The tunnel is expected to save riders up to five minutes from the time they disembark an Orange Line bus to their arrival on the Red Line platform — allowing passengers to make faster bus and rail connections.

“By letting riders make connections underground, we’re making it easier to transfer between the Orange and Red lines, and easing congestion for drivers on Lankershim,” said L.A. Mayor and Metro Board First Vice Chair Eric Garcetti. “This is a smart project that helps Valley commuters and strengthens our regional transportation system.”

Metro has installed ticket vending machines, TAP fare gates, closed-circuit security cameras, Transit Passenger Information System monitors and other amenities within the tunnel.

“Metro’s new tunnel reduces the main point of conflict between high-volume vehicular traffic and transit riders, cuts their travel times and adds capacity to our busy Red and Orange Line stations,” said John Fasana, Duarte City Council Member and Metro Board Chair. “Metro has built an extremely robust facility that will position these stations to better accommodate the San Fernando Valley’s growing demands for transit in the coming years.”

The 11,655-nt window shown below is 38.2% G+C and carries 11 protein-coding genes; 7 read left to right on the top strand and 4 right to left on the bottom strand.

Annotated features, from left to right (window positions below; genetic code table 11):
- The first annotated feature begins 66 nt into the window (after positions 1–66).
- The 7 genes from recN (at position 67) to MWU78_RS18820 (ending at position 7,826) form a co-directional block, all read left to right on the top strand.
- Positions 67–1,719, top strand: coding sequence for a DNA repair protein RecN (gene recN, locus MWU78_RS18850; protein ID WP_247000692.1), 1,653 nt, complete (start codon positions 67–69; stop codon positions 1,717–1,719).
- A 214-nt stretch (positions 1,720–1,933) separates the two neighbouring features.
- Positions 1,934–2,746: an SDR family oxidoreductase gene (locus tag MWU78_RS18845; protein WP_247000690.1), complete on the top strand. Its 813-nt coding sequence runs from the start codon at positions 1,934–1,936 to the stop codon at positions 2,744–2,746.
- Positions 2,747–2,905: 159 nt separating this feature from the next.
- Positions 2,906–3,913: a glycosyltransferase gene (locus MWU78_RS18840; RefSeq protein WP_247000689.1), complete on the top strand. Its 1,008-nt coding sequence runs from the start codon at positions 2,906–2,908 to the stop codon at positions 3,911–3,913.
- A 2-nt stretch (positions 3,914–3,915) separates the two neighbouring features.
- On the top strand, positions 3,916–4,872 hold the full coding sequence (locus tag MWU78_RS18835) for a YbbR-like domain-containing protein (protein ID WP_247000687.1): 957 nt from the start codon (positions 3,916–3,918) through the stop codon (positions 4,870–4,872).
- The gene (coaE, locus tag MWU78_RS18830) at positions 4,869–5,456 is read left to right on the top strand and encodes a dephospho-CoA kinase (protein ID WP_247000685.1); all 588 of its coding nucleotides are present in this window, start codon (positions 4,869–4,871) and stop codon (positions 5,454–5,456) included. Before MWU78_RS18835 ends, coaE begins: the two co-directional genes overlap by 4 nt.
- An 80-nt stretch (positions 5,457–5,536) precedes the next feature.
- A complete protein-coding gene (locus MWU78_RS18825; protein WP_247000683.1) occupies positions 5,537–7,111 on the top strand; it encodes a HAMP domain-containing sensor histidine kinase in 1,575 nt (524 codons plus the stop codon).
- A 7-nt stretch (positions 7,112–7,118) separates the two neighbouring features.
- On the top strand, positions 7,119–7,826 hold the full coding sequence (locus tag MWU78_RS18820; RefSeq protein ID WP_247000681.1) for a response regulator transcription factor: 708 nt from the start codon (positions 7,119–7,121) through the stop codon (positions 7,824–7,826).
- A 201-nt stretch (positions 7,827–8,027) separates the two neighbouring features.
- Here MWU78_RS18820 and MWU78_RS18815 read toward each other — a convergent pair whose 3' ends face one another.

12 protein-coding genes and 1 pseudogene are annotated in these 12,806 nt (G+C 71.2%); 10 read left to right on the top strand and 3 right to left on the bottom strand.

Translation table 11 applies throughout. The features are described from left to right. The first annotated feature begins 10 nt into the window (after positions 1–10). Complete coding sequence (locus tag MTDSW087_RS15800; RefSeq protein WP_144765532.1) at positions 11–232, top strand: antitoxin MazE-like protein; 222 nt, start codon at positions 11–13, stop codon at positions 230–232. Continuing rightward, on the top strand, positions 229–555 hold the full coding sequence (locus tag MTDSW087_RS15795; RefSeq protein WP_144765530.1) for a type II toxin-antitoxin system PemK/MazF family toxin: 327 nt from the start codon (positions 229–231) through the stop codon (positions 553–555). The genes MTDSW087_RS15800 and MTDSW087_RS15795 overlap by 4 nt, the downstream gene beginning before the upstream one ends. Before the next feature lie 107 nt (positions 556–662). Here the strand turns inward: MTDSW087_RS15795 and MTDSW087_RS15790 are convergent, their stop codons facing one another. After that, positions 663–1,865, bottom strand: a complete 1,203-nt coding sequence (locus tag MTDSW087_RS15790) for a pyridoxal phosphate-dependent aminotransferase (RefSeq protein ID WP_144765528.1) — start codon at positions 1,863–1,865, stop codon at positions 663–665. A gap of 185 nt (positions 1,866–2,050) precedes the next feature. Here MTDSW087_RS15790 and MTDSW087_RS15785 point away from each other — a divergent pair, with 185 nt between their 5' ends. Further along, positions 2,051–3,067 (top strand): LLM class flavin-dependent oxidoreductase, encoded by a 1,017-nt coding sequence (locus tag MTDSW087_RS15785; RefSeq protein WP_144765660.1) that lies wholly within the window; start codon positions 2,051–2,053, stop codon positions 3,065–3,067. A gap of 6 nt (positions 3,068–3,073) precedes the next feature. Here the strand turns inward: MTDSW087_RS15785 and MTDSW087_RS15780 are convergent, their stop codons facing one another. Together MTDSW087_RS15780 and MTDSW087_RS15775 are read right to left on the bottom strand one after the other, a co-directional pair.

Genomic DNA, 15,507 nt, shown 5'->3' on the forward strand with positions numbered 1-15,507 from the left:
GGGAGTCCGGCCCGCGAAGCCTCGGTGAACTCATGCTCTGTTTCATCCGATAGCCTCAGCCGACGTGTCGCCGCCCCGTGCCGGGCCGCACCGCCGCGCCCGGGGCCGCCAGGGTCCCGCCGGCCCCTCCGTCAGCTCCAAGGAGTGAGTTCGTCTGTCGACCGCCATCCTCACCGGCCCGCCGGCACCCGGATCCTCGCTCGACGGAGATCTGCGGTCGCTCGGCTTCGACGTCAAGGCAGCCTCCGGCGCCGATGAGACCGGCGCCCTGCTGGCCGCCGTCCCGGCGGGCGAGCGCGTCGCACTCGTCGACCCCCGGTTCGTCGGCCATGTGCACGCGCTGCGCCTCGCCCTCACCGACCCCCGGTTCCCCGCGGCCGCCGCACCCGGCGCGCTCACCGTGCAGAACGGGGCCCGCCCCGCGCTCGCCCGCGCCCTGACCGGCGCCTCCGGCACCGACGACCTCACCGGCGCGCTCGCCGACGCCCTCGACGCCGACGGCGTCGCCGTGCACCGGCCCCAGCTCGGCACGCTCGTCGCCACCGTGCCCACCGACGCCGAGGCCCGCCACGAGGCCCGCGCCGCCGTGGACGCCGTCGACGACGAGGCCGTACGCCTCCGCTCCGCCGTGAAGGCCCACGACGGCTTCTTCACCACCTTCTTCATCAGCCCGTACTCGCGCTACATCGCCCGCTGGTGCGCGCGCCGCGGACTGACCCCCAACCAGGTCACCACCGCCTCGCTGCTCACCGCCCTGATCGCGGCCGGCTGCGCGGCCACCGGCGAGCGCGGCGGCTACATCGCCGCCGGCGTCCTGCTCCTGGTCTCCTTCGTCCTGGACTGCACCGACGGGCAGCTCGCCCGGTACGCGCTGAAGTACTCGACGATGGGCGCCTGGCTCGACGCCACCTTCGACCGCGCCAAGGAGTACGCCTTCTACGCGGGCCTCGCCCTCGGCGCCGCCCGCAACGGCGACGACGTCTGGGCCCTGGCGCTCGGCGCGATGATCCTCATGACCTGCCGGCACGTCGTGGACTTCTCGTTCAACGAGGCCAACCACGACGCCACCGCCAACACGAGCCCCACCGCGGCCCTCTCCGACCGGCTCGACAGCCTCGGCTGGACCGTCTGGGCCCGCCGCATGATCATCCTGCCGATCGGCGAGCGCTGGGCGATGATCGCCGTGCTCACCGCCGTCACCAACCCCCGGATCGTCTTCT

On a daily average, approximately 23,000 vehicles travel along this segment of Lankershim Boulevard, according to the Los Angeles Department of Transportation. Transit riders typically mass on opposite sides of the street to wait for pedestrian signals to turn green, before scrambling across the street in groups of 60 to 80 people at a time. Patrons sometimes cross in the middle of the street or jaywalk against red intersection signals — risky behavior that can jeopardize their safety and impede vehicles.

The tunnel offers pedestrians a completely grade-separated alternative, and allows motorists to enjoy less traffic congestion and shorter traffic signals. The tunnel will also help reduce greenhouse gas emissions as a result of reduced vehicle idling at the intersection.

“Metro is constantly focused on enhancing the customer’s experience. Our new North Hollywood pedestrian tunnel is evidence that we are committed to providing improved safety and mobility as we continue to create a world-class transportation system in Los Angeles County,” said Phillip A. Washington, Metro CEO. “With all the improvements planned in North Hollywood in the coming years, this tunnel will help keep people moving as efficiently as possible.”